Warnings to the Curious: A Sheaf of Criticism on M.R. James
|Author:||S.T. Joshi, Rosemary Pardoe|
British writer Montague Rhodes James (1862-1936) is the most influential author of ghost stories in literary history, but his work has not received the attention it deserves. Warnings to the Curious, the first volume on James to be devoted entirely to his ghostly fiction, features a wealth of material old and new about the scholarly author and his supernatural writing. The volume opens with memoirs of James by such friends as Stephen Gaselee and Shane Leslie, and early criticism by H. P. Lovecraft, Mary Butts, and others.
Simon MacCulloch contributes an exhaustive discussion of the theme of “forbidden knowledge” in James and Lovecraft, while such critics as Ron Weighell, David G. Rowlands, Jacqueline Simpson, and Steve Duffy probe specific aspects of James’s ghost stories. Studies of individual tales by such leading Jamesians as Helen Grant, Rosemary Pardoe, Martin Hughes, and Nicholas Connell round out the volume. Original essays by Scott Connors, Steven J. Mariconda, Jim Rockhill, and John Alfred Taylor make this volume a must for all devotees of James and his work.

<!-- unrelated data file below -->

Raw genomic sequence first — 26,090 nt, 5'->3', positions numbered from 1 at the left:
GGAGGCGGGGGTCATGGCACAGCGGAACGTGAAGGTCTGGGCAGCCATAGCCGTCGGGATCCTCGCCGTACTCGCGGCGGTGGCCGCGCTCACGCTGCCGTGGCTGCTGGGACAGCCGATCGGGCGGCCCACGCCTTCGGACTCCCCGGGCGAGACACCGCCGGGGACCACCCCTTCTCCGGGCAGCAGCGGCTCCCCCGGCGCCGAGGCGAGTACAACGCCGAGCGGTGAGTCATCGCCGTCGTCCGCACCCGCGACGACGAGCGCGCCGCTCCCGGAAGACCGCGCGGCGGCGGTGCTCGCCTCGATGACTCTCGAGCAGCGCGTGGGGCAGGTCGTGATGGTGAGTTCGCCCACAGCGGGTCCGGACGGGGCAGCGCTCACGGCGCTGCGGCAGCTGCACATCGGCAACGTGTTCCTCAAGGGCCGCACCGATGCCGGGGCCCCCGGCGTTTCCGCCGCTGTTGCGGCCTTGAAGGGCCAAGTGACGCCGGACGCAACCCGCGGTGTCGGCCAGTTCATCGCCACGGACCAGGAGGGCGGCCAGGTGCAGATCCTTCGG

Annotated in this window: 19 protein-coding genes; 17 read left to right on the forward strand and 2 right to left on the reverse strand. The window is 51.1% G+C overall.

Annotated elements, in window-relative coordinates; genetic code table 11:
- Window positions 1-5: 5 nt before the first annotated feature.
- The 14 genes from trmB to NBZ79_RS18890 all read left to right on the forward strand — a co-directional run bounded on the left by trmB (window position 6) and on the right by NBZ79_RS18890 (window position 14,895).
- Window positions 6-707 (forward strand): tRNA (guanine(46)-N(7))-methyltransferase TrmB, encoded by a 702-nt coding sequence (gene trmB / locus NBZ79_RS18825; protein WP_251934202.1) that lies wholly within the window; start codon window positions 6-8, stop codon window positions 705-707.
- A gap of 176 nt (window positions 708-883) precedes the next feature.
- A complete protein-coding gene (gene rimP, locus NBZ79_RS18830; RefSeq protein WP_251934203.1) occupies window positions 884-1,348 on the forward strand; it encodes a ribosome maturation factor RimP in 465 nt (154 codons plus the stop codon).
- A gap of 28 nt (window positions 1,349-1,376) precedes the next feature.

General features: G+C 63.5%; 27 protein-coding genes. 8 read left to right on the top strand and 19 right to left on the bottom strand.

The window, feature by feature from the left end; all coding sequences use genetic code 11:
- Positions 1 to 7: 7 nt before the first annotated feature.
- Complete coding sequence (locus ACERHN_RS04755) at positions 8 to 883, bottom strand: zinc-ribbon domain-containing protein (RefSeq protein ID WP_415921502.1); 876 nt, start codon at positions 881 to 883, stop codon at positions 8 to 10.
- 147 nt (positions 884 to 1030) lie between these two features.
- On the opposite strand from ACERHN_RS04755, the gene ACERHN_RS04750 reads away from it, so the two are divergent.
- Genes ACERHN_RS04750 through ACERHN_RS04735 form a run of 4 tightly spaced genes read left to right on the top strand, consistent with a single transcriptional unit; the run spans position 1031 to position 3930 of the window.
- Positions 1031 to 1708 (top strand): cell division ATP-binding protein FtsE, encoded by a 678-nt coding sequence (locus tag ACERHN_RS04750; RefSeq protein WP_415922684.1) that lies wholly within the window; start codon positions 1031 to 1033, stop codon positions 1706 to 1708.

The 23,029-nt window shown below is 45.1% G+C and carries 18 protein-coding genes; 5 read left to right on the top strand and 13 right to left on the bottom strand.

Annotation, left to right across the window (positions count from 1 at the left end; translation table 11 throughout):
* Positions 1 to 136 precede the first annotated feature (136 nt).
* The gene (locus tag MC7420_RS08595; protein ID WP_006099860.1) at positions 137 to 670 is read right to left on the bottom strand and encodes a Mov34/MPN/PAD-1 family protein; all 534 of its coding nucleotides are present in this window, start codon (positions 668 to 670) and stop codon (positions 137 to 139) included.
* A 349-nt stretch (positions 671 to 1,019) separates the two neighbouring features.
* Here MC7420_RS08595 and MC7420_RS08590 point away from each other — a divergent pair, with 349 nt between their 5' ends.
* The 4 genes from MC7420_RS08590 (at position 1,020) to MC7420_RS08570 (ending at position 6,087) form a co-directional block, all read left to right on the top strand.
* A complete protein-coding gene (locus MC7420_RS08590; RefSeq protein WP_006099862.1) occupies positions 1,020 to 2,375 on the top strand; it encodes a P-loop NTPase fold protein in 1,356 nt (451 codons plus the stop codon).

S. T. Joshi is a leading authority on H. P. Lovecraft and supernatural fiction, and the coeditor of Supernatural Literature of the World: An Encyclopedia (2005). Rosemary Pardoe is the foremost authority on M. R. James and the editor of Ghosts & Scholars and the compiler of a comprehensive bibliography of James.